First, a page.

Want an Amex Platinum without the $550 annual fee?

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What if I told you that it’s possible to get The Platinum Card® from American Express without paying the $550 annual fee? This iconic card is beloved for its extensive airport lounge access, nearly two dozen airline and hotel transfer partners, hundreds of dollars in annual credits (for example, up to $200 in airline fee credits for incidentals with a select airline), up to $200 in Uber Cash for U.S. rides and delivery ($15 per month, plus an extra $20 in December) and up to $100 at Saks Fifth Avenue ($50 for January through June and $50 for July through December; enrollment required) and much more. If you use this card right, you can get some serious swag.

You can get the annual fee waived on The Platinum Card® from American Express exclusively for Morgan Stanley* if you have an eligible Morgan Stanley investment account and one of Morgan Stanley’s Platinum CashPlus accounts (those also come with unlimited ATM fee rebates and they’re FDIC-insured). Here’s the fine print:

  • The cheapest eligible investment account is a Morgan Stanley Access Investing account. It requires a minimum investment of $5,000. The annual fee for that account is 0.3 percent of your assets under management (though that’s just $15 out of $5,000).
  • The CashPlus account is free if you receive at least $5,000 in monthly deposits (or any Social Security benefits) and maintain an average daily balance of at least $25,000. If not, the monthly account fee is $45.
  • You also need to spend at least $1,000 on your Morgan Stanley Amex Platinum each year in order to avoid taxes on the $550 annual fee rebate.

Jumping through those hoops can be well worth it

The qualification requirements aren’t chump change, but they’re not just for the super-rich, either. Many middle-class households can make this work.

Morgan Stanley Amex Platinum card members also get one authorized user at no additional charge (a $175 annual value) and their American Express Membership Rewards points are worth 1 cent apiece when they’re redeemed into an eligible Morgan Stanley account. On the traditional version of this card, points are only worth 0.6 cents apiece when exchanged for statement credits (they can be worth considerably more, up to 2 cents apiece, when redeemed for travel, especially if you transfer your points to Amex’s airline and hotel transfer partners).

Charles Schwab and Goldman Sachs also offer co-branded Amex Platinum cards. The Schwab version has historically offered an even better redemption value (1.25 cents per point) when you deposit your Membership Rewards points into an eligible brokerage account, but that may be on the chopping block. In fact, there are rumors of a major Amex Platinum refresh, so it remains to be seen what (if anything) might change and when.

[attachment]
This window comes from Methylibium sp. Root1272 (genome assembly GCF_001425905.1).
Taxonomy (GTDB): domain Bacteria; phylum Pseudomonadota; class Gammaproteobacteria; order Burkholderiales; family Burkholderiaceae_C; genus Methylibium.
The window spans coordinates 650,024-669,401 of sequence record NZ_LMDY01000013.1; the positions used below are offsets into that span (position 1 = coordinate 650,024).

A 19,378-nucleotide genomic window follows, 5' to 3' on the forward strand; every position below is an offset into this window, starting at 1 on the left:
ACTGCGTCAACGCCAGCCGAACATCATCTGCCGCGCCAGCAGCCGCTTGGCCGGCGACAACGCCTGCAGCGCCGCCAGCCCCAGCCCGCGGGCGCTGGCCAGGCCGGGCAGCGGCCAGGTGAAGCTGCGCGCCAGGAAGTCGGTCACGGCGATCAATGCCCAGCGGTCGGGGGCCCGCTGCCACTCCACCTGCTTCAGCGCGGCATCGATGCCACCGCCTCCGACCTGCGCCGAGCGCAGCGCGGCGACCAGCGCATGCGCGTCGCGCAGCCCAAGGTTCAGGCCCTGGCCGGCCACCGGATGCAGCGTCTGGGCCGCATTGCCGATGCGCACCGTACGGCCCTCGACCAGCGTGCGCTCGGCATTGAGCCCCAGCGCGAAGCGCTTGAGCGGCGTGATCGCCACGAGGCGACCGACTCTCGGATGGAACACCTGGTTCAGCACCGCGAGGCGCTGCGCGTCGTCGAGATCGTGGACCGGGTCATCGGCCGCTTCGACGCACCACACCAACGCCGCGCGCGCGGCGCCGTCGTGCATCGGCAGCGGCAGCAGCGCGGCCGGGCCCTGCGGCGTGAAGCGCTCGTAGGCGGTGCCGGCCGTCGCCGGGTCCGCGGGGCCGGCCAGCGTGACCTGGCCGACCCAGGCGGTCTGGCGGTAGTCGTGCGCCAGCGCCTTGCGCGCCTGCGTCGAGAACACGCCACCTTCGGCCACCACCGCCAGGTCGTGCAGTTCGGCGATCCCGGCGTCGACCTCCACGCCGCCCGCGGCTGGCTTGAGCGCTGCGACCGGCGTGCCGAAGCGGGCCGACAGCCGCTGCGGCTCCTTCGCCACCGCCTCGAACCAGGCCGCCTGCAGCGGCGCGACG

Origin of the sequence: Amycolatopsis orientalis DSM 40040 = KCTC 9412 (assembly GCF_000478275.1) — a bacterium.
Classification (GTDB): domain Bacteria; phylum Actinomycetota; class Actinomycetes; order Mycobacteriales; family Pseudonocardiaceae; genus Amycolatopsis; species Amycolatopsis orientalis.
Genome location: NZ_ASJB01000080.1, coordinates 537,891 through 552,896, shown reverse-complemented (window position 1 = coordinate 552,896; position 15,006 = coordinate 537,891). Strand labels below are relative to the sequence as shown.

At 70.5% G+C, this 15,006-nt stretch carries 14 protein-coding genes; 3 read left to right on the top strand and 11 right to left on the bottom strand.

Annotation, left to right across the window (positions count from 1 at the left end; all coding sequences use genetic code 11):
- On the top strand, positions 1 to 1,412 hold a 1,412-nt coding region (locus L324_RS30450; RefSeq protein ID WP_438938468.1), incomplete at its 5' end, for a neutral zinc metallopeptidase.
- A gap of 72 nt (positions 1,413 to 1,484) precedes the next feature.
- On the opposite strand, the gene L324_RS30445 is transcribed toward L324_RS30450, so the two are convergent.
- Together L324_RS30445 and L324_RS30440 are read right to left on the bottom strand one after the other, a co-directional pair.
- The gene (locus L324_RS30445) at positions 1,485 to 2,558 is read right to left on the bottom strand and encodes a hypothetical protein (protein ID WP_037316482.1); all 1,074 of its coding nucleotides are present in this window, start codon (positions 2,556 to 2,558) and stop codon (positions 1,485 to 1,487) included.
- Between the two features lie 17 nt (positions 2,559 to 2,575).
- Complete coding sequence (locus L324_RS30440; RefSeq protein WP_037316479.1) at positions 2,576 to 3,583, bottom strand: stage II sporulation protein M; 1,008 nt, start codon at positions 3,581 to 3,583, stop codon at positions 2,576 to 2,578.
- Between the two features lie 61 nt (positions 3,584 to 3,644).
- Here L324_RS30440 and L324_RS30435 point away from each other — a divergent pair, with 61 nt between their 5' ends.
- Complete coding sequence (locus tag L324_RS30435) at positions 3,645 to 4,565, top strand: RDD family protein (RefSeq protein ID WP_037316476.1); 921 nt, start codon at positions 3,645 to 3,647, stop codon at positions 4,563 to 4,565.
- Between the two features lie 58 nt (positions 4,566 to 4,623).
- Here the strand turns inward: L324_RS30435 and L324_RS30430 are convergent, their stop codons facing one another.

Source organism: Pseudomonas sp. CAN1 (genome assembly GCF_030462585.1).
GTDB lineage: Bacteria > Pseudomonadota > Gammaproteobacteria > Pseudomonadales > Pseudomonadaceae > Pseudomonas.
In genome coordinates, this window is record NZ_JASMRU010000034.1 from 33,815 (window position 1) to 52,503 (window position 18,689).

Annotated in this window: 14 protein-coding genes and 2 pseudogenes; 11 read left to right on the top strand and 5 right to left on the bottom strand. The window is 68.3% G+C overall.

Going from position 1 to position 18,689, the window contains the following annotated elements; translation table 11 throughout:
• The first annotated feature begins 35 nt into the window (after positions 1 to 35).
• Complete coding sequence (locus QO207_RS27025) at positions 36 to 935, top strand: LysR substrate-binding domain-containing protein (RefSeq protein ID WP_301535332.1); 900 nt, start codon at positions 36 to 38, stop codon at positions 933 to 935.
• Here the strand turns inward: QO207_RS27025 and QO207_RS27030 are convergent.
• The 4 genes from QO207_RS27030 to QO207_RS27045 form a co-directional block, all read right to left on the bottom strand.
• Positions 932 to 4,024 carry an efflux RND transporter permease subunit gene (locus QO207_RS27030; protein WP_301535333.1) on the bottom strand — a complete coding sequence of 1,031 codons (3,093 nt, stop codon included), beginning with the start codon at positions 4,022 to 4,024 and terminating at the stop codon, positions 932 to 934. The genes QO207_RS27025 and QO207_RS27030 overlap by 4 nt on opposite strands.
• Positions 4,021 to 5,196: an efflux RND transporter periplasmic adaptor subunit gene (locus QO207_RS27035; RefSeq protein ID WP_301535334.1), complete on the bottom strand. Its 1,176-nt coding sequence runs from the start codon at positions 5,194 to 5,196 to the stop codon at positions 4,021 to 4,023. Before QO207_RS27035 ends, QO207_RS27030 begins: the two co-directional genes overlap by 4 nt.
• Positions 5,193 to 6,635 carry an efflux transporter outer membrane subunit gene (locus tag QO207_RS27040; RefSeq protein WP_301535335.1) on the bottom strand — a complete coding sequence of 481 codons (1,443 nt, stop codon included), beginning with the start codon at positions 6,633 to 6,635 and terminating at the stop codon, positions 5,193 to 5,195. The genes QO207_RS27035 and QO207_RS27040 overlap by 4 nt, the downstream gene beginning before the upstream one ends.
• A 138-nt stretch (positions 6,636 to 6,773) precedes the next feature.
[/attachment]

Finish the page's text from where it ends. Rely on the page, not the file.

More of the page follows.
Access to Goldman’s version is highly restricted and therefore not worth discussing here (unless you work at the firm or have an eight-figure account balance).

More mainstream brokerage credit cards

If this all sounds interesting but isn’t quite your cup of tea, here are a few alternatives that fit squarely on Main Street. I’m a big fan of the Fidelity® Rewards Visa Signature® Credit Card*. Cardholders earn 2 percent cash back on every purchase (without an annual fee) as long as they deposit their rewards into an eligible Fidelity account. Options include individual retirement accounts, health savings accounts, 529 college savings accounts, brokerage accounts, cash management accounts and more.

I love the idea of earning additional upside from your rewards. If you invest in stocks, bonds and other appreciable assets, you could watch your free money multiply. The SoFi Credit Card has a similar structure, and that one even makes it easy to invest in cryptocurrency if you wish.

Another idea is the Preferred Rewards program offered by Bank of America, which includes its wealth management division, Merrill. If you have $20,000 in eligible balances (for instance, bank accounts or investments), your Bank of America credit card rewards are worth 25 percent more. You get a 50 percent bonus if you maintain $50,000 in eligible balances and a 75 percent bonus if you have $100,000 or more socked away. Especially once you hit that highest tier, Bank of America’s credit cards are tough to top.

The bottom line

Loyalty pays, so consider your entire financial picture. It might make sense to consolidate your banking, credit card and investment activity with a single provider in order to earn premium perks such as enhanced rewards and lower fees.

*The information about The Platinum Card® from American Express exclusively for Morgan Stanley and the Fidelity® Rewards Visa Signature® Credit Card has been collected independently by Bankrate.com. The card details have not been reviewed or approved by the card issuer.

Have a question about credit cards? Email me at ted.rossman@bankrate.com and I’d be happy to help.